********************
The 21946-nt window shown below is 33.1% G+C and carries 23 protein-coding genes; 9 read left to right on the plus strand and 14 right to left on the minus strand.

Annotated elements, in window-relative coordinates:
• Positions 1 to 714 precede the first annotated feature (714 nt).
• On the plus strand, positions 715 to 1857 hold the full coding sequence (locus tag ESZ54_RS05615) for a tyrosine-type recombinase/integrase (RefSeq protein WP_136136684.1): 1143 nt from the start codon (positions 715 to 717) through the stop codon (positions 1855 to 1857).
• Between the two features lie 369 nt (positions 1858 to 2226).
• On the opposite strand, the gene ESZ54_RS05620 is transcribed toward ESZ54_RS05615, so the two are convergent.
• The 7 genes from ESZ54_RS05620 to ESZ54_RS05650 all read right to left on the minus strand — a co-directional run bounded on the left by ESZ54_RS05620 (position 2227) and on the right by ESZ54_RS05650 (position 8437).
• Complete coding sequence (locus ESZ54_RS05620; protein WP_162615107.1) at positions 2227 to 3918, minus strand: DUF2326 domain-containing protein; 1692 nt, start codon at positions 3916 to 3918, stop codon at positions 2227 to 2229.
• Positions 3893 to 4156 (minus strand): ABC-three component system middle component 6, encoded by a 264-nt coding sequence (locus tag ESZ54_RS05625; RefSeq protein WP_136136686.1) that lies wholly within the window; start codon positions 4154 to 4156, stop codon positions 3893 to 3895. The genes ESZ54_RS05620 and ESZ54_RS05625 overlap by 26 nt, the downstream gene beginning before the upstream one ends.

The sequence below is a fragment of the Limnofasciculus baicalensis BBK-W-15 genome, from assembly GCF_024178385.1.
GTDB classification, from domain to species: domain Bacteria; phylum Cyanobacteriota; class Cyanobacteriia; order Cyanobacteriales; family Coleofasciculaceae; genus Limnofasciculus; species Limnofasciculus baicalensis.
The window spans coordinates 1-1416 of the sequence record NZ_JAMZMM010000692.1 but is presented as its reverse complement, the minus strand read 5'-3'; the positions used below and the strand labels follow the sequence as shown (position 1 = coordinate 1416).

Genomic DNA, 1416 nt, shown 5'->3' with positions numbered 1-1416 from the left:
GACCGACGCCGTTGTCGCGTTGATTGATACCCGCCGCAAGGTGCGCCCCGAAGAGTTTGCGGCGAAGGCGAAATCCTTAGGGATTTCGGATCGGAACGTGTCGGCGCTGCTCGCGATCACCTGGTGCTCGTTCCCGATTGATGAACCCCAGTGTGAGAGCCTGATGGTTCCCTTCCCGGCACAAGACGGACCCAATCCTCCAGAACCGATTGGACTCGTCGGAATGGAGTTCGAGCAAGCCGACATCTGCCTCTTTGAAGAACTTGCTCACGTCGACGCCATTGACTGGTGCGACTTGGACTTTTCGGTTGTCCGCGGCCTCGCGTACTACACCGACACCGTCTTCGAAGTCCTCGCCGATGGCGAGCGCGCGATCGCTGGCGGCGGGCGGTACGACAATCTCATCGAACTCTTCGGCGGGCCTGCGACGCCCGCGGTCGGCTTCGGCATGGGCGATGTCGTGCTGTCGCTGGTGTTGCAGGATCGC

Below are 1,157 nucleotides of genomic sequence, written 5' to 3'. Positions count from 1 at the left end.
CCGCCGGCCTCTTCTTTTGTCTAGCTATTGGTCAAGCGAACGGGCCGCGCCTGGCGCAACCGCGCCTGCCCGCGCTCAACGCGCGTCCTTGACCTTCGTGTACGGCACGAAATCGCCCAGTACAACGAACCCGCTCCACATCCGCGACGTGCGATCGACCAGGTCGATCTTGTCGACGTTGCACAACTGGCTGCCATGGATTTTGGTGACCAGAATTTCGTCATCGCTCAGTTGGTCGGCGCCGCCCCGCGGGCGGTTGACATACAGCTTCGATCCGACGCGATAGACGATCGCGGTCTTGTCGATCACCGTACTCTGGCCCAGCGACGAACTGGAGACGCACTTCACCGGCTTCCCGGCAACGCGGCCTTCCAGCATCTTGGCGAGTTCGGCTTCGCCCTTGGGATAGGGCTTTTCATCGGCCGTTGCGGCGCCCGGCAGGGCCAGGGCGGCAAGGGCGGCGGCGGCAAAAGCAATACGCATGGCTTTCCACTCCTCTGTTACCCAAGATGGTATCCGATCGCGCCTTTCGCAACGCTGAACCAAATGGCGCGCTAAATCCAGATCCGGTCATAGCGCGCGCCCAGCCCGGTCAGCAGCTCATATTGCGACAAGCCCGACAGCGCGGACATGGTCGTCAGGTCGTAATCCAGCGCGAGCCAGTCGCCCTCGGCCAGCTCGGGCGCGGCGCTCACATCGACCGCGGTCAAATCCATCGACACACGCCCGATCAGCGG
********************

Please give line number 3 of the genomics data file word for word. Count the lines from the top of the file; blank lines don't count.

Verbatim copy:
• Positions 1 to 714 precede the first annotated feature (714 nt).